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Silicon (Si)

During the past few decades, silicon has been developed to be the world's most widely produced semiconductor material, and as such is the most readily available for use in infrared systems, producing consistently high purity and sufficiently large quantities and dimensions to suit most applications. Investigations on the general optical properties of the material have been extensively reported over many years. Its refractive index and low dispersion properties are nearly as favourable as germanium. However, unlike germanium, no correlation between resistivity and transmissivity appears to exist, limiting the user to define "optical grade" material as the only procurement specification requirement available. Silicon is a robust, high melting point (1420°C) material that can be finished by ordinary glass working processes. On crystallisation it forms a diamond lattice structure that exists in either single or polycrystalline form.

Two different methods of ingot production are used to obtain a high quality monocrystalline Si substrate material: the Czochralski (Cz) crystal pulling technique, where a seeded crystal is pulled from the melt in a silica crucible and permitted to grow in a mechanically unconstrained environment, permitting precise control of the crystal orientation and shape (standard grade), and the Float Zone (Fz) refining technique (premium hyperpure grade), where a seeded molten zone is supported by surface tension between two vertical cylindrical rods of the material and passed through a heated crucible, re-orientating and refining the crystal through its travel. The most noticeable optical difference between the two grades is the presence of a significantly more pronounced absorption band at approximately 9µm (1110 cm-1) in Cz material, and a reduced absorption profile in premium hyperpure grade (Fz) material beyond 20µm, following the multi-phonon absorption region, where the material exhibits a nearly complete transparency recovery.


Various interrelated factors determine the highly complex spectral structure of both silicon and germanium, comparative even to partially ionic II-VI semiconductors such as ZnS, ZnSe and CdTe where multi-phonon absorption is also present. The multi-phonon absorption profile exhibits a number of well-separated highly resonant absorption peaks in contrast to the fewer broader peaks exhibited by the II-VI materials.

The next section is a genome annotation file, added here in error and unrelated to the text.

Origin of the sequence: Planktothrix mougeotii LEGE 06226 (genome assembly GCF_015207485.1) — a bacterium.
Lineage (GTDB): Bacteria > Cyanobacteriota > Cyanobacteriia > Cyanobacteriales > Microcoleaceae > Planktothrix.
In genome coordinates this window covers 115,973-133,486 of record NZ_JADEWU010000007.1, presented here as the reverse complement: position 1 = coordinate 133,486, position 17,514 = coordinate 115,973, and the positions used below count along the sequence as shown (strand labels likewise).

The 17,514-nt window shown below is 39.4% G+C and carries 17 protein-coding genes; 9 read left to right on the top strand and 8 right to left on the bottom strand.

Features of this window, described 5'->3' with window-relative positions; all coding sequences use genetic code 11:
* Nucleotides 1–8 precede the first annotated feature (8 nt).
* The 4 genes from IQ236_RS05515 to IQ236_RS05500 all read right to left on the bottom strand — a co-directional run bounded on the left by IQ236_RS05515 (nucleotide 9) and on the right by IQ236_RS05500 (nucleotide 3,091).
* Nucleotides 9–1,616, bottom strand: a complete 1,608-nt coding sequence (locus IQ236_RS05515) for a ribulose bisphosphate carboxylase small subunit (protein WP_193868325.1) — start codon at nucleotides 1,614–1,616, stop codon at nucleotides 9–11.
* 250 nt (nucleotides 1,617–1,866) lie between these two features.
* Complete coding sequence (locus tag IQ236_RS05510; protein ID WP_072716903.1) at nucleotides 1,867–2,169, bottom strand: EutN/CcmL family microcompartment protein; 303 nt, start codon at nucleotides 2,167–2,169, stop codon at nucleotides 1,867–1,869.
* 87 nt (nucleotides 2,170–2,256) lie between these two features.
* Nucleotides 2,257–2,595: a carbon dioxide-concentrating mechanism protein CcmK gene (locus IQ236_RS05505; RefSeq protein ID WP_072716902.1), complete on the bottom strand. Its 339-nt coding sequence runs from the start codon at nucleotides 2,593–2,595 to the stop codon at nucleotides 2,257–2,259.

Additionally, because of the small anharmonic (non-linear propagation) broadening of the different vibration modes, many of the individual phonon absorption features in the spectrum remain distinct. More than twenty five different two and three phonon modes of vibration have been measured and reported in silicon for this wavelength range involving all combinations of the two TO modes, two TA modes, LO mode and LA mode.


The refractive index of the transparent region of silicon has been reported by a number of investigators using a variety of techniques. Each of these reports has found variations in accuracy such that no coherent set of temperature dependent dispersion profiles have emerged even though high purity optical quality single crystal material was used. Consequently, the refractive index data derived for a temperature-dependent predictive dispersion model is the result of selective data across different wavelength regions. The following dispersion equation producing the best fit to this disparate data set for ambient room temperature (293K) was derived by Edwards et al with the following modified Sellmeier expression.

where λ1 = 1.1071µm, e = 1.16858x101, A = 9.39816 x 10-1 and B = 8.10461 x 10-3.

Calculated Transmission Profiles

Calculated Multiphonon Absorption Profiles

Temperature-dependent refractive index dispersion profiles

Predicted far-infrared multi-phonon absorption

Predicted electronic absorption edge

Calculated extinction coefficient (k) profiles

Infrared materials data